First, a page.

BEIRUT — Hizbullah chief Hassan Nasrallah warned the Lebanese government on Monday against sharing telecommunications information with the United States, saying any such move would be tantamount to collaborating with Israel.
"The U.S. embassy is sending letters to ministries and security forces asking for information," Nasrallah said via video link to his supporters massed in Hizbullah's stronghold in Beirut's southern suburbs.
"This is dangerous as it is a violation of Lebanon's sovereignty, but its real danger lies elsewhere," he said.
"Because of the strategic relationship and unity between the United States and Israel ... any information gathered through such requests, like spy rings, reaches Israelis.
"In other words, it is giving Israel information by proxy on a silver platter, and we hope there are no Lebanese citizens collaborating with the U.S. embassy in the matter," he said.
A U.S. request for confidential data on Lebanon's telecommunications sector prompted an emergency meeting of Lebanese MPs and top officials on Monday, after local media accused Washington of spying.
The request by the U.S. embassy in Lebanon was submitted in April last year but was turned down by then-energy minister Gebran Bassil, reports said.
Bassil on Monday confirmed that he had turned down the embassy's request for "very detailed information on the mobile phone service providers in Lebanon — the stations, the antennas, technical information."
U.S. embassy officials would not comment.
Nasrallah also demanded the death penalty for convicted spies as Lebanese authorities press on with an expanding crackdown on suspected Israeli spy rings launched last year.
"I have said before, and I repeat today, yes to the death sentence for these spies."
A Lebanese arrested last month on suspicion of spying for Israel on Monday confessed to his involvement in a 2004 bomb attack that killed Hizbullah official Ghaleb Awali, a security source said.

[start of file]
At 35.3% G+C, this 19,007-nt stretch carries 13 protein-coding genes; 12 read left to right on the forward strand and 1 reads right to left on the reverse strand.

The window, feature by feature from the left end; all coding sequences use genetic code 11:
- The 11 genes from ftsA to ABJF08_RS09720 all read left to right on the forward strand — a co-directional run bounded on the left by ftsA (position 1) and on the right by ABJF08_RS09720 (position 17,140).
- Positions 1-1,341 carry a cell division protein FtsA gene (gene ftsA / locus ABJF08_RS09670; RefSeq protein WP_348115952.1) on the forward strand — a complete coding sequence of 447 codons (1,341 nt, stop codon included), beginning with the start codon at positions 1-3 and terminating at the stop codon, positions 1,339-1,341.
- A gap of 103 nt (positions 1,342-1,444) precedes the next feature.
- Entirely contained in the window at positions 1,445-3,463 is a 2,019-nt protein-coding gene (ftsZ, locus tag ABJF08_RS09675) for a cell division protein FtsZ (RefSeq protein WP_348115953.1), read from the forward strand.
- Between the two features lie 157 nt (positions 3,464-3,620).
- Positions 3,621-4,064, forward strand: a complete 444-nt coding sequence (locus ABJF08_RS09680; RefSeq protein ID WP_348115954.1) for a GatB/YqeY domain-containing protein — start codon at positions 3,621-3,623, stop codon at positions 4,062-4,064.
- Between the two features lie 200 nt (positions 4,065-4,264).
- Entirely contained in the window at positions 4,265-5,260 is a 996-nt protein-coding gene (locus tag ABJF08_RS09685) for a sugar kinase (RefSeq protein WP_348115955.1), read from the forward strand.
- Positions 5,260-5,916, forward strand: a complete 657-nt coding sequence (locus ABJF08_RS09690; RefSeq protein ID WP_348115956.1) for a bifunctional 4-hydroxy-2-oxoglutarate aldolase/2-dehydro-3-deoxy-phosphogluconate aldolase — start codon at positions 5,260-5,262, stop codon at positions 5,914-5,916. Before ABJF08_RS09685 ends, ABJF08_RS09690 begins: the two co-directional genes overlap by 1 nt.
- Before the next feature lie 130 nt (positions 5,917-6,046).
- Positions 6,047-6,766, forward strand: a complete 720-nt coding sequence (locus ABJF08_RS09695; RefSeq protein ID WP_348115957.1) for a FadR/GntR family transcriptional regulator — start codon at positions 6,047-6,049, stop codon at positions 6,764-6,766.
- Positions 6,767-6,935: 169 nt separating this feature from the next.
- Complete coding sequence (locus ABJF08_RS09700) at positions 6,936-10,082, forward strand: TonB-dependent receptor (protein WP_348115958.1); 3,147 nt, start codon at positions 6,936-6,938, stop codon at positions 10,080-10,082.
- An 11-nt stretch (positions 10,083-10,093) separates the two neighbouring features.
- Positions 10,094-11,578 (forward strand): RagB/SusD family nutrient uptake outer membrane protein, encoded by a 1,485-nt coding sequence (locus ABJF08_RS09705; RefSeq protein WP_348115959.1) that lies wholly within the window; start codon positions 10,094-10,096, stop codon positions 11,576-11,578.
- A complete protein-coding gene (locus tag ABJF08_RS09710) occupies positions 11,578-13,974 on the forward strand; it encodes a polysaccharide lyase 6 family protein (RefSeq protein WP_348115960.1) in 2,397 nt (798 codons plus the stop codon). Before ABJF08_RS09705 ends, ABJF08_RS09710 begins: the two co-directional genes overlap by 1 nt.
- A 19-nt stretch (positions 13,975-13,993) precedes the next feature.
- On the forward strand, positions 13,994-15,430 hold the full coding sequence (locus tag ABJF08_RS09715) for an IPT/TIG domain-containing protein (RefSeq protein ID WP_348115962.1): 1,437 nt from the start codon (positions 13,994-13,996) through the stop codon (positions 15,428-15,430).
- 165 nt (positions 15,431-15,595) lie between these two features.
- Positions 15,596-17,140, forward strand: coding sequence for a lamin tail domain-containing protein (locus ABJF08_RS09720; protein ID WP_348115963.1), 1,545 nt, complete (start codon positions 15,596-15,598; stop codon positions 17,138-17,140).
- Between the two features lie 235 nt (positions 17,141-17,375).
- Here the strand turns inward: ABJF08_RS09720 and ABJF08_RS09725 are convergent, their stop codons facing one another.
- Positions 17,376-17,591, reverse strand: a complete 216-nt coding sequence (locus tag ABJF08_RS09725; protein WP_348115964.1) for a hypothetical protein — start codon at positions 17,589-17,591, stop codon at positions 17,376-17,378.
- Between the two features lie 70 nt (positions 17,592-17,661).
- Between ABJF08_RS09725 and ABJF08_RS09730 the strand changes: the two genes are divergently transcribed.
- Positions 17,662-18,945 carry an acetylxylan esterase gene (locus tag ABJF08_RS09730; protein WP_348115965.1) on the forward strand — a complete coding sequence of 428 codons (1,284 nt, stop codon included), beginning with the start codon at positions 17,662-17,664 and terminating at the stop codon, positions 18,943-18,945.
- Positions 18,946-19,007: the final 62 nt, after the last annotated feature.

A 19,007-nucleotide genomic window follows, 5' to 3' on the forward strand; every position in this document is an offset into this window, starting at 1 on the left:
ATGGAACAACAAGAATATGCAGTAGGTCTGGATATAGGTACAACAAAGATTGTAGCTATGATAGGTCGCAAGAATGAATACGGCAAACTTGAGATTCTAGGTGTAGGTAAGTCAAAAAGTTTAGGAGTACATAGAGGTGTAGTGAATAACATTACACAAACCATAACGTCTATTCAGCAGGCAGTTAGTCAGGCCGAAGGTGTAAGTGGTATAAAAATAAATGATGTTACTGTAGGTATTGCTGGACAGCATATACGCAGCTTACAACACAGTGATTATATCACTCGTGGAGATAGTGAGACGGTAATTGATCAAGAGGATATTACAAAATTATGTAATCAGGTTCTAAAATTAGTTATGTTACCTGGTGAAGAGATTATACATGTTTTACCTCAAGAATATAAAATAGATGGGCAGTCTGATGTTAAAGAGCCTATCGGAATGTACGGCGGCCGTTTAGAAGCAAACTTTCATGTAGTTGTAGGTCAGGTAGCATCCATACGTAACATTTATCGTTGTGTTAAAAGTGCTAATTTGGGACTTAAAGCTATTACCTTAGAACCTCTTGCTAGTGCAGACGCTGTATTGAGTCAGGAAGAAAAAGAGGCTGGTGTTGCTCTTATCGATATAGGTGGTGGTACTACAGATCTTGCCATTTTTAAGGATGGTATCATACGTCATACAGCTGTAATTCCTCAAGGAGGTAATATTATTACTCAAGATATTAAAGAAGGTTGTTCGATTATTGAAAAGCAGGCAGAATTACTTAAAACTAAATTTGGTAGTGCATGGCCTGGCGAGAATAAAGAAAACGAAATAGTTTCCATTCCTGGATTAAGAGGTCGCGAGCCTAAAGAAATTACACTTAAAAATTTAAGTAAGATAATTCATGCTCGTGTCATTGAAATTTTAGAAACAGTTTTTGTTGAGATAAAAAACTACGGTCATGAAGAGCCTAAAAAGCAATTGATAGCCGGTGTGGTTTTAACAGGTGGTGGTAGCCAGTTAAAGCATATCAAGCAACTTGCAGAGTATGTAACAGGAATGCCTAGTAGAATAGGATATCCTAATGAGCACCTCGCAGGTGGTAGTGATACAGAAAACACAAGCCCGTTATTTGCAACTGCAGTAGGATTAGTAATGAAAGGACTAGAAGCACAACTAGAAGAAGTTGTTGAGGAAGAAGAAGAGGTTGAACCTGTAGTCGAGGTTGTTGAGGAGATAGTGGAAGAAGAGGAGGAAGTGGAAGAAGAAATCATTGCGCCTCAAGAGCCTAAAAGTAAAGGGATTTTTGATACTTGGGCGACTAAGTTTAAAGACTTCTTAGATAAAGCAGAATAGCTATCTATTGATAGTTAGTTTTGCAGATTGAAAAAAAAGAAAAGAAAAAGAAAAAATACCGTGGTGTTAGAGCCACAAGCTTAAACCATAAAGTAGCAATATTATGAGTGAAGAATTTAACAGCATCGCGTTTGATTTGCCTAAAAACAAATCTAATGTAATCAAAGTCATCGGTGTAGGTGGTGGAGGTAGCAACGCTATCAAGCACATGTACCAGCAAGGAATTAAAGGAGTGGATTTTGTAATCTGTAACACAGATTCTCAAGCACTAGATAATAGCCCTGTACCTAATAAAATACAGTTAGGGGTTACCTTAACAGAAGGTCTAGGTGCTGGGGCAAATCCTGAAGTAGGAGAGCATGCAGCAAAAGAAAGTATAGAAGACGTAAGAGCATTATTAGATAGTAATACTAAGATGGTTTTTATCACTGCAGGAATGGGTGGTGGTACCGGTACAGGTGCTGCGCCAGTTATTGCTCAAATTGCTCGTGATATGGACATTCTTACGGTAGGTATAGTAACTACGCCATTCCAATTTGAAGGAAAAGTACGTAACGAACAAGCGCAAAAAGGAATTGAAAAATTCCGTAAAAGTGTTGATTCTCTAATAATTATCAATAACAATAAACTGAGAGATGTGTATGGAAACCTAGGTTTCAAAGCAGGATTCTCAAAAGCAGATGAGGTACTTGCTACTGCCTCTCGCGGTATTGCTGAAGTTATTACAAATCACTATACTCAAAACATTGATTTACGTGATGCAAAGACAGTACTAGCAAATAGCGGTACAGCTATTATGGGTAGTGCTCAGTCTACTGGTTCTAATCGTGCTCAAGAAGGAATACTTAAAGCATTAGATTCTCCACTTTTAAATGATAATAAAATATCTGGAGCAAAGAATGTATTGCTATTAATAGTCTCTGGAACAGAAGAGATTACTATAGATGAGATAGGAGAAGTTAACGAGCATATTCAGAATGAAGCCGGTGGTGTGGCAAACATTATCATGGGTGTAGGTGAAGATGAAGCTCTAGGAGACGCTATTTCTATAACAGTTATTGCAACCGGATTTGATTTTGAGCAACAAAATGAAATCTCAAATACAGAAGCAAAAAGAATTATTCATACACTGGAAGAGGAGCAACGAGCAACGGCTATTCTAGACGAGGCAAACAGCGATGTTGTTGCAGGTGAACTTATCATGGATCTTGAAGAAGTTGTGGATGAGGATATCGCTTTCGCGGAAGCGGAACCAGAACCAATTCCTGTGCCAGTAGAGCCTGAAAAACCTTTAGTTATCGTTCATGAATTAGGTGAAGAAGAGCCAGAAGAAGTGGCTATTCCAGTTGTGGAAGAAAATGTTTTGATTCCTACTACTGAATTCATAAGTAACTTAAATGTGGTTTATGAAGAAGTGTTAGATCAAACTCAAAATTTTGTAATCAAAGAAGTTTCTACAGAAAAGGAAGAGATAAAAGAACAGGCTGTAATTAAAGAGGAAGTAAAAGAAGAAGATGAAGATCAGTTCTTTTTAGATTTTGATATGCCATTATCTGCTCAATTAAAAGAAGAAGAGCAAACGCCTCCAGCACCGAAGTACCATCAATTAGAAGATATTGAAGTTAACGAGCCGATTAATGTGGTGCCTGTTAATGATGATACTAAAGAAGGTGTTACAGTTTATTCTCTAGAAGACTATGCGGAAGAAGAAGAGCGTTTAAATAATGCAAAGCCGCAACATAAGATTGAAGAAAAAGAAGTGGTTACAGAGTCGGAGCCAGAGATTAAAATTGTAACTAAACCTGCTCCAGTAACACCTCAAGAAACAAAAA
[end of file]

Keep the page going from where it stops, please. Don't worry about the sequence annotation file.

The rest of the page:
"We have almost solid proof that he was behind the bombing, which he does not deny, although he has backtracked a few times on his confession," the source said on condition of anonymity.
Lebanon and Israel remain technically at a state of war, and convicted spies face life in prison with hard labor or the death penalty if found guilty of contributing to Lebanese loss of life.
Retired security official Mahmud Qassem Rafeh, 63, was sentenced to death last month for "collaboration and espionage on behalf of the Israeli enemy," according to the verdict handed down by a military tribunal.
He was also convicted of involvement in the 2006 car bomb murder in the southern coastal town of Sidon of brothers Mahmoud and Nidal Mazjoub, members of the Islamic Jihad group.
A military prosecutor last month also called for the death penalty for two other men accused of spying for Israel, including a fugitive believed to be living in Israel, a judicial source told said.
The two are suspected of having given Israel information on Hizbullah, the source said.
Israel has made no public comment on the arrests.
Israel waged a bloody 34-day war on Lebanon in the summer of 2006 after Hizbullah fighters seized two Israeli soldiers in a deadly cross-border raid that aimed to free Lebanese soldiers from Israeli prisons. The bodies of the soldiers were returned in a prisoner swap.
The war claimed the lives of more than 1,200 people in Lebanon, most of them civilians, and more than 160 Israelis, most of them soldiers.
Hizbullah, originally a resistance group formed to counter an Israeli occupation of south Lebanon, had forced the Israeli military out of Lebanon in 2000. Israel, however, continues to occupy the Lebanese Shabaa Farms.
Israeli flights over Lebanon occur on an almost daily basis and are in breach of UN Security Council resolution 1710, which in August 2006 ended the war.